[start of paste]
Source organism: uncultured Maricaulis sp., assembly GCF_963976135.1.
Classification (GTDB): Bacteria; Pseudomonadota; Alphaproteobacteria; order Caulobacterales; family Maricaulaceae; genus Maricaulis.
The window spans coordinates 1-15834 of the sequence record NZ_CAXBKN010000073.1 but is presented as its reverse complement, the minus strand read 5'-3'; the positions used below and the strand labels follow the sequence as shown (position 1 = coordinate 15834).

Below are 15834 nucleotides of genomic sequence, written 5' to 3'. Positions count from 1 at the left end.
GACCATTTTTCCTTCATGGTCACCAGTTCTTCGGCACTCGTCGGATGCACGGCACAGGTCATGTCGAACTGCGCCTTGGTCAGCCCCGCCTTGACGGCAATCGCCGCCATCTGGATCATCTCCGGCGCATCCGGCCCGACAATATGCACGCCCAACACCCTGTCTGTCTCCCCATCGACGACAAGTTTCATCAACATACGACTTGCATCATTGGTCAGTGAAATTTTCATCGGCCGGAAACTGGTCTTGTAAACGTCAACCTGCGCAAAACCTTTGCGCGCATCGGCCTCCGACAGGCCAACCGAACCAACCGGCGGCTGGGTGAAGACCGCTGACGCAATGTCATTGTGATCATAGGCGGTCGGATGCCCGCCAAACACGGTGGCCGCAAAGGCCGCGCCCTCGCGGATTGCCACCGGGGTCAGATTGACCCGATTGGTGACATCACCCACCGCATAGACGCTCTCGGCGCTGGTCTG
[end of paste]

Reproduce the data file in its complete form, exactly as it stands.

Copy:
Source organism: uncultured Maricaulis sp., assembly GCF_963976135.1.
Classification (GTDB): Bacteria; Pseudomonadota; Alphaproteobacteria; order Caulobacterales; family Maricaulaceae; genus Maricaulis.
The window spans coordinates 1-15834 of the sequence record NZ_CAXBKN010000073.1 but is presented as its reverse complement, the minus strand read 5'-3'; the positions used below and the strand labels follow the sequence as shown (position 1 = coordinate 15834).

Below are 15834 nucleotides of genomic sequence, written 5' to 3'. Positions count from 1 at the left end.
GACCATTTTTCCTTCATGGTCACCAGTTCTTCGGCACTCGTCGGATGCACGGCACAGGTCATGTCGAACTGCGCCTTGGTCAGCCCCGCCTTGACGGCAATCGCCGCCATCTGGATCATCTCCGGCGCATCCGGCCCGACAATATGCACGCCCAACACCCTGTCTGTCTCCCCATCGACGACAAGTTTCATCAACATACGACTTGCATCATTGGTCAGTGAAATTTTCATCGGCCGGAAACTGGTCTTGTAAACGTCAACCTGCGCAAAACCTTTGCGCGCATCGGCCTCCGACAGGCCAACCGAACCAACCGGCGGCTGGGTGAAGACCGCTGACGCAATGTCATTGTGATCATAGGCGGTCGGATGCCCGCCAAACACGGTGGCCGCAAAGGCCGCGCCCTCGCGGATTGCCACCGGGGTCAGATTGACCCGATTGGTGACATCACCCACCGCATAGACGCTCTCGGCGCTGGTCTG